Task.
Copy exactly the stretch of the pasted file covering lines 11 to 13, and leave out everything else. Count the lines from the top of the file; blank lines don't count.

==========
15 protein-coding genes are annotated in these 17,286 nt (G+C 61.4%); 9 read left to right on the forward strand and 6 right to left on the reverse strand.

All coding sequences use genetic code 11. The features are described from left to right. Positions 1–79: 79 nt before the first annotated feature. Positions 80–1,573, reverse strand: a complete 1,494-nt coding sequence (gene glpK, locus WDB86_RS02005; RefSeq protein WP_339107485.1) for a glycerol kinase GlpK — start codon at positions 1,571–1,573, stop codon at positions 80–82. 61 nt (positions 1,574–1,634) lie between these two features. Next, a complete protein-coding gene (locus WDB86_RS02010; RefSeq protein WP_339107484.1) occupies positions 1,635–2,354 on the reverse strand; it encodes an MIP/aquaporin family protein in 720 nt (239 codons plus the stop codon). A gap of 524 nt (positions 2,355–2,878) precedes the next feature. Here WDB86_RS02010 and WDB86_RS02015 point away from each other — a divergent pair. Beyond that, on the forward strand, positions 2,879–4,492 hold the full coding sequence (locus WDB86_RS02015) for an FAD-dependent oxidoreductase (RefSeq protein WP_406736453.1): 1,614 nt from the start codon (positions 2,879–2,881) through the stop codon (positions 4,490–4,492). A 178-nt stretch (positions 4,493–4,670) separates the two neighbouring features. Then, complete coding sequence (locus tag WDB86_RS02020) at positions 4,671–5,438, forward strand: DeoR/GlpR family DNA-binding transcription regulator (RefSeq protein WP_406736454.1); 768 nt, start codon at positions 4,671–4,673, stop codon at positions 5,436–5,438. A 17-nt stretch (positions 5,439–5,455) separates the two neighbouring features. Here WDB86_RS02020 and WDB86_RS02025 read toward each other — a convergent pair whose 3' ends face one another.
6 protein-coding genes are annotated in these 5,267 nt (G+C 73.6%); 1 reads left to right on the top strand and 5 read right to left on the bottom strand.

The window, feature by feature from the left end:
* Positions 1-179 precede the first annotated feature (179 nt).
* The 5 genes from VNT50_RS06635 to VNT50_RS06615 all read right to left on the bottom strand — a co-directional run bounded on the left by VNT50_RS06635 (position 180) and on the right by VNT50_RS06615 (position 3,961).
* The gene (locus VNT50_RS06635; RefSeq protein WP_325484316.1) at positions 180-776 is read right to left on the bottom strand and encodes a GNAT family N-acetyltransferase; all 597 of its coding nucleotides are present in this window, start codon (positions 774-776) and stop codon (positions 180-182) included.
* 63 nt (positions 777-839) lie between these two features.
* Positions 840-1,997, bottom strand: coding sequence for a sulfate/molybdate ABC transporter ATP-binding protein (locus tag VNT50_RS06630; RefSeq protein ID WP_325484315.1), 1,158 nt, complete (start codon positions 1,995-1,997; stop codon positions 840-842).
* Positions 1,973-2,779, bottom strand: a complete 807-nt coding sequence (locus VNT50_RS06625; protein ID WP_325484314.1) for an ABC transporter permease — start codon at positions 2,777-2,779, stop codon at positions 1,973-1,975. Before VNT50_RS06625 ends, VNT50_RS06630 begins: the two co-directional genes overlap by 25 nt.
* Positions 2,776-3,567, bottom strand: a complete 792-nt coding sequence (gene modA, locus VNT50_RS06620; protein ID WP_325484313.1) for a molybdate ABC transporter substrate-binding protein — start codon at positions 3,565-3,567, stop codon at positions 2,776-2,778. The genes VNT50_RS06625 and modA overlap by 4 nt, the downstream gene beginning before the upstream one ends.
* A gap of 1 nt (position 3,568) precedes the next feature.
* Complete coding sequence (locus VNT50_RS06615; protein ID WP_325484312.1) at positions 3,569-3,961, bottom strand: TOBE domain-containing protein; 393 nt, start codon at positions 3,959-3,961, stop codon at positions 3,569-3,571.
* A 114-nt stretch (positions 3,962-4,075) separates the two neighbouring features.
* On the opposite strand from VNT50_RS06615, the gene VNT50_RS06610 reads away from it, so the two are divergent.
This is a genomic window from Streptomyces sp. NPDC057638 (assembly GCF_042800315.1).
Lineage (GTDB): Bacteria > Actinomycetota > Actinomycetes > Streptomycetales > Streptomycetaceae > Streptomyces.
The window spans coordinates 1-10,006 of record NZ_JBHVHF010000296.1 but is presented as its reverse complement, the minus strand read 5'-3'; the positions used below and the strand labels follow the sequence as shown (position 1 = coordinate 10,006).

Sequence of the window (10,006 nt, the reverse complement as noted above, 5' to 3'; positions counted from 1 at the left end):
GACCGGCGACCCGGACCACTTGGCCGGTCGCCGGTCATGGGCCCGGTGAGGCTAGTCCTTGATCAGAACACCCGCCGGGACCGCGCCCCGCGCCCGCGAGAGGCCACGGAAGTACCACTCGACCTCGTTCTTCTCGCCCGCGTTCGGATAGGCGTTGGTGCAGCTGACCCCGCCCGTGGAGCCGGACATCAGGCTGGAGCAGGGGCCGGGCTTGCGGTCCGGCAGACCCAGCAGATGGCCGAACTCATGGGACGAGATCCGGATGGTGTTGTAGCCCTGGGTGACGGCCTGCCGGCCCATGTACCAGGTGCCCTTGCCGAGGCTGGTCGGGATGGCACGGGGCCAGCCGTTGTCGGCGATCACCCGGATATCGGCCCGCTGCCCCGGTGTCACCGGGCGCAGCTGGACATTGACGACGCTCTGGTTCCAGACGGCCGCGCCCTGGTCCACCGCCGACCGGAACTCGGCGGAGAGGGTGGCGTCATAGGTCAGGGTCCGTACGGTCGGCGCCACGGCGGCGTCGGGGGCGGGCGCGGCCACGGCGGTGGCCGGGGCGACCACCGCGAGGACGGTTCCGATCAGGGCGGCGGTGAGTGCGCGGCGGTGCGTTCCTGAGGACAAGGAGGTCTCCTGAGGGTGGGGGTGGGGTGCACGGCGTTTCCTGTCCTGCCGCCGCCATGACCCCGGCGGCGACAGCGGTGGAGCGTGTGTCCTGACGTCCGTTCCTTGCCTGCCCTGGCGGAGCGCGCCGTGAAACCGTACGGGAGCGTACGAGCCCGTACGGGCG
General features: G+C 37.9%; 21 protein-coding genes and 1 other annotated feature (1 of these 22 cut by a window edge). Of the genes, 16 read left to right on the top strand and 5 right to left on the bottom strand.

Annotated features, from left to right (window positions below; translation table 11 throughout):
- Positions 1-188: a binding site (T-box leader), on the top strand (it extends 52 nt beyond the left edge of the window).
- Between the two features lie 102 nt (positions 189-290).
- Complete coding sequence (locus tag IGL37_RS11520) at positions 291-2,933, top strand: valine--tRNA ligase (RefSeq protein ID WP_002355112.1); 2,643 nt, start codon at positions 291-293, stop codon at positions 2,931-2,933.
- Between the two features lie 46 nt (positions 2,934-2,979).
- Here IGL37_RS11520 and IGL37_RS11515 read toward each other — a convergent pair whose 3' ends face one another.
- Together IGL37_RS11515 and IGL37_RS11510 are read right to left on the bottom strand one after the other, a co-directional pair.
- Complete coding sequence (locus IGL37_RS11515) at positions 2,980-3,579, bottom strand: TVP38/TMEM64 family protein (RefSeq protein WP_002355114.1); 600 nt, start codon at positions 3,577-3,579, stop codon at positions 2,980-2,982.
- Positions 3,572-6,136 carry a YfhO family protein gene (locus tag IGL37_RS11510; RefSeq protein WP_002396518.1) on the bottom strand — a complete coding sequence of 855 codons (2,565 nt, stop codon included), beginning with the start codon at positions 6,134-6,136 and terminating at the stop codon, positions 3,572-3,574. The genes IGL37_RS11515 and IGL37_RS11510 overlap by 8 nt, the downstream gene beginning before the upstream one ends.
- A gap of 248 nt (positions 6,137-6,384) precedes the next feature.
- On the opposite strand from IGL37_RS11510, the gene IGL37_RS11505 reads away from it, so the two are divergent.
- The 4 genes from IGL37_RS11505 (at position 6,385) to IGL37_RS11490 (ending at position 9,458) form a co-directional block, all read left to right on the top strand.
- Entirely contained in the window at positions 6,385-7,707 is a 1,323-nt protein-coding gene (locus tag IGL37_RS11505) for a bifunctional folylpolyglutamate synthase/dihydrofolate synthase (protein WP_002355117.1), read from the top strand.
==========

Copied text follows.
* Positions 2,776-3,567, bottom strand: a complete 792-nt coding sequence (gene modA, locus VNT50_RS06620; protein ID WP_325484313.1) for a molybdate ABC transporter substrate-binding protein — start codon at positions 3,565-3,567, stop codon at positions 2,776-2,778. The genes VNT50_RS06625 and modA overlap by 4 nt, the downstream gene beginning before the upstream one ends.
* A gap of 1 nt (position 3,568) precedes the next feature.
* Complete coding sequence (locus VNT50_RS06615; protein ID WP_325484312.1) at positions 3,569-3,961, bottom strand: TOBE domain-containing protein; 393 nt, start codon at positions 3,959-3,961, stop codon at positions 3,569-3,571.